The route is flat into the saddle, a welcome change. The sun is rising, shining brightly high on the final traverse up the west summit to its north ridge. The sky is now deep blue everywhere where we just minutes ago had stars, they have all vanished, conquered by the powerful sun.
We easily advance up to the rocks that splits this last traverse into two parts. There are only three climbers ahead of us, they are about to disappear onto the north ridge when a cloud suddenly shows up higher up on the west summit, then quickly descends upon us. Quite surprisingly, within minutes we find ourselfs in fog with about 10 meter of visibility. How could this happen? The cloud must have arrived from the west shielded by the west summit before this sudden ambush. We continued in the fog the relatively short remaining stretch up the north ridge and across to the summit point. There, we met the three climbers ahead of us. We already met one climber descending in the high traverse, he may have been on the summit just around sunrise, possibly the only climber this day to make the summit with good visibility. Thus, we were number 5 and 6 on the Elbrus summit on this day, arriving at 0740. A total ascent time of 5 hours from our tent, quite acceptable showing that we were quite comfortable with the thin air by now. We took pictures, not much to consider except for a few good shots of Tor Erling. The success of our trip was now 100 percent, I got to experience the summit of Elbrus with my two sons. Two trips, 4 days apart, two climbs of a "7-summit", under different conditions. Incredible how Dad will get in shape by this approach, the thought that "4 sons" would have been rather hard did pass my mind.
We stayed on the summit about 15 minutes, the fog persisted and the wind was picking up. It looked as if the top of the cloud was only 10 meter higher, we had a brief look at blue sky and sun straight up. At this moment, we saw our own shadow projected onto the cloud below, the shadow surrounded by rings with rainbow colors. This phenomena is quite rare and very interesting to observe.
The descent went without any notable incidents, the clouds made for limited visibility almost all the way down to the Pastukhov Rocks. We met several more climbers that most likely would make the summit, unfortunately with no view. Among them, a rather large Norwegian group with a guide, this was not a Hvitserk group, but a group organized by a small company called Eco Expeditions. We were back at our tent at 1020, good to stretch out and relax body and legs. We rested until 1200, broke camp and started downhill at 1245. We hiked down to the cable way in a little more than one hour and were back at our Baksan valley headquarter before Pål Jørgen returned from his hike with a local guide.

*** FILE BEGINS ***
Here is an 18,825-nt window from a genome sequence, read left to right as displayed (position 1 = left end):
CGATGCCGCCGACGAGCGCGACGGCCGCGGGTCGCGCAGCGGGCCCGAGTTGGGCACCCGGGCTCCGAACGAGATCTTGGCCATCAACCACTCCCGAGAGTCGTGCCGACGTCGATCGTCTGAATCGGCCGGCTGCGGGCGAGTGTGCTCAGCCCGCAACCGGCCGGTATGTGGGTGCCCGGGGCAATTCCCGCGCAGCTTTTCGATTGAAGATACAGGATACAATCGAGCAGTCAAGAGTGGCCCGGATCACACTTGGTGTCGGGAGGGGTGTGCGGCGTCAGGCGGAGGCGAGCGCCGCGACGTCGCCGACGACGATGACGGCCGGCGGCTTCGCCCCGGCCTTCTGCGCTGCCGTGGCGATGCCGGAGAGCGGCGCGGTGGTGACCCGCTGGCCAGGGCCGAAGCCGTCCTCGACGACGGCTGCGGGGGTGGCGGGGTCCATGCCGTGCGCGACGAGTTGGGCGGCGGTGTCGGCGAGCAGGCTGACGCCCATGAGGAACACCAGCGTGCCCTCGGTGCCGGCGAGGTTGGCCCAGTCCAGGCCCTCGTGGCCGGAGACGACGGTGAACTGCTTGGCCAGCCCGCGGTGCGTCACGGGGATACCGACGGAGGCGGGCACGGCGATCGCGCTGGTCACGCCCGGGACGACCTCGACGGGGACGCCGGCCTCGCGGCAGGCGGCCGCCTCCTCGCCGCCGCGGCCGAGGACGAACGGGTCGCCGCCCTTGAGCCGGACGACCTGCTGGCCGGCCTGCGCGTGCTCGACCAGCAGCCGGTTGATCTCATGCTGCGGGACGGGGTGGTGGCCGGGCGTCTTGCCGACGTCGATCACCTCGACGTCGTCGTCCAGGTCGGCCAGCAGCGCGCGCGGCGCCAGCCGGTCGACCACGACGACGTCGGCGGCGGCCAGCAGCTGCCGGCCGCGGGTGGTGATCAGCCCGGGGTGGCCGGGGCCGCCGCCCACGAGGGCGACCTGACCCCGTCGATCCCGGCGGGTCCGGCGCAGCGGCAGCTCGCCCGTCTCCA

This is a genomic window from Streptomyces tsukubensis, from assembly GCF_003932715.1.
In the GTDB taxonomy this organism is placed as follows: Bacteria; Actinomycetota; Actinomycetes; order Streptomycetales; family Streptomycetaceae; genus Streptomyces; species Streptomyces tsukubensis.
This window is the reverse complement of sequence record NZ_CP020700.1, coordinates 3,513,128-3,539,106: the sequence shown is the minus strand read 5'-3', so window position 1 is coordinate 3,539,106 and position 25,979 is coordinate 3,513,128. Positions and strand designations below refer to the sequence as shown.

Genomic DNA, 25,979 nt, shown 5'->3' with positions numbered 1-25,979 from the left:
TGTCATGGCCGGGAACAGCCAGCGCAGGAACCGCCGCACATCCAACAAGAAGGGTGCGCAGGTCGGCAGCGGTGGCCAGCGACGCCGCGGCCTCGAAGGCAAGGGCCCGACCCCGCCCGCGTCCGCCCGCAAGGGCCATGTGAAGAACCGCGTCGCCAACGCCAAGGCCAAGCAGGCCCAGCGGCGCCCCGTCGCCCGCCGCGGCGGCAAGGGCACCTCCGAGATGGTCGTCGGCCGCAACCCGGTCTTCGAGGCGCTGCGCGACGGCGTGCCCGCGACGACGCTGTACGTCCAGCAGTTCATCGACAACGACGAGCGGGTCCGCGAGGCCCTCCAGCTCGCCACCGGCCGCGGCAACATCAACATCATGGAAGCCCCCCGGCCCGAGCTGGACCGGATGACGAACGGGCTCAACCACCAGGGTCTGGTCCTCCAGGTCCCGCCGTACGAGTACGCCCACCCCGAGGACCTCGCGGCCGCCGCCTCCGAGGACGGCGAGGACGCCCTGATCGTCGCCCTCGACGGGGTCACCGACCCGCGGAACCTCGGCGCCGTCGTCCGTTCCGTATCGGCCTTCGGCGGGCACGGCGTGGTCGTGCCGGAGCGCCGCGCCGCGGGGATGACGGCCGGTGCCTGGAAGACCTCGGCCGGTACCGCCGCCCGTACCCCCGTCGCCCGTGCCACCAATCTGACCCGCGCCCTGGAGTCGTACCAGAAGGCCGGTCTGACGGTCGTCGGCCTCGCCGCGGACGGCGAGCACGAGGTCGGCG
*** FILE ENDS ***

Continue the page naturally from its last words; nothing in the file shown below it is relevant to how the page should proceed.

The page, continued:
Day 13, August 9th. The climb of Itkolbashi.

The last day in the Baksan valley. We had celebrated the double climb of Elbrus the previous evening, the boys wanted a day to explore the local area, while I thought it would be fun to climb at least one additional peak in the Caucasus. The simplest goal in terms of approach, looked like heading straight uphill from our valley lodging. The fairly steep grassy slope surely led to a summit if one just kept going.
I left the house at 1030 and walked directly towards the slope behind the building. The local river was easily crossed on a bridge closed by a fence. I climbed the fence across to an old building, through a wooden door and into an area that looked a bit like a vegetable garden. Vegetation, mainly weeds was the main difficulty, I still walked with care not to damage any plant that might be cultivated. On the other side, a rather steep, rocky hillside climbed to a somewhat more gentle grass slope higher up. I first climbed left, but the terrain was steep and loose and although I surely could have gotten up this way, I said to myself, why take any risk at all here when it surely is easier to climb this section a bit further (right) downstream. Moving carefully back down, I got up to the grass quite easily by using plain common sense.
This was indeed a long grass slope. I perfect place if you love flowers. I passed a lonely pine tree, and headed up towards what looked like a few small cliffs with a couple of pine trees above them. After passing also a few short stretches with boulders, I converged onto a somewhat more distinct ridge that continued uphill. From this ridge, one sees the village of Terskol down to the right, while the hotel area Cheget across the road and our building on this side of the road could be seen more directly down, slightly to the left.
Continuing now up along this ridge, I located a small ridge point (3134 m), then arrived at the highest grass area, 3390 meter. For a while I had seen what looked like the summit, it definitely looked quite feasible. I continued up on gravel and loose rocks without any difficulty, aiming for the horizon slightly to the right of what looked like the highest point. This point was marked with some kind of pole and a cairn visible from below. As guessed, the final stretch from the crest of the ridge to the summit also proved easy. I hit this summit at 1330, 3 hours of steep uphill hiking to 3536 meter, a bit more than 1400 vertical meter.